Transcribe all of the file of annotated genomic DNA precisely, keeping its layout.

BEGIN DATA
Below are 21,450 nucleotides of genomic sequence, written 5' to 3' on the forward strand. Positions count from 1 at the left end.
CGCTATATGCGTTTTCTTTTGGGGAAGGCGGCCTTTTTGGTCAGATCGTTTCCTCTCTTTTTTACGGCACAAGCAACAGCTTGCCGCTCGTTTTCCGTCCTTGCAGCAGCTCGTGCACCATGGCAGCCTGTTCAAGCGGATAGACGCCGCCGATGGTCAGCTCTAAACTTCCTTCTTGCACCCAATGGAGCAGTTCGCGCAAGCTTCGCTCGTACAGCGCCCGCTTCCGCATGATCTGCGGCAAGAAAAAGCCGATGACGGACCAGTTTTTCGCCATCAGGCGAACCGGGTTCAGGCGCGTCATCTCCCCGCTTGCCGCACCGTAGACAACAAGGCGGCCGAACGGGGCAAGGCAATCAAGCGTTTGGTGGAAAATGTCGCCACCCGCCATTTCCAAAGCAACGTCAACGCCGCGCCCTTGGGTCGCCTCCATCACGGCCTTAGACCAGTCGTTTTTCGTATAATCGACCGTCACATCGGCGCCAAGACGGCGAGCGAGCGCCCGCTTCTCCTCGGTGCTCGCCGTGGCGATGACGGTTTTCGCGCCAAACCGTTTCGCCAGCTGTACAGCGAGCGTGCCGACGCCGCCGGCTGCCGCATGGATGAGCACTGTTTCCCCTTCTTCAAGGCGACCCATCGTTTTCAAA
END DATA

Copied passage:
Below are 21,450 nucleotides of genomic sequence, written 5' to 3' on the forward strand. Positions count from 1 at the left end.
CGCTATATGCGTTTTCTTTTGGGGAAGGCGGCCTTTTTGGTCAGATCGTTTCCTCTCTTTTTTACGGCACAAGCAACAGCTTGCCGCTCGTTTTCCGTCCTTGCAGCAGCTCGTGCACCATGGCAGCCTGTTCAAGCGGATAGACGCCGCCGATGGTCAGCTCTAAACTTCCTTCTTGCACCCAATGGAGCAGTTCGCGCAAGCTTCGCTCGTACAGCGCCCGCTTCCGCATGATCTGCGGCAAGAAAAAGCCGATGACGGACCAGTTTTTCGCCATCAGGCGAACCGGGTTCAGGCGCGTCATCTCCCCGCTTGCCGCACCGTAGACAACAAGGCGGCCGAACGGGGCAAGGCAATCAAGCGTTTGGTGGAAAATGTCGCCACCCGCCATTTCCAAAGCAACGTCAACGCCGCGCCCTTGGGTCGCCTCCATCACGGCCTTAGACCAGTCGTTTTTCGTATAATCGACCGTCACATCGGCGCCAAGACGGCGAGCGAGCGCCCGCTTCTCCTCGGTGCTCGCCGTGGCGATGACGGTTTTCGCGCCAAACCGTTTCGCCAGCTGTACAGCGAGCGTGCCGACGCCGCCGGCTGCCGCATGGATGAGCACTGTTTCCCCTTCTTCAAGGCGACCCATCGTTTTCAAA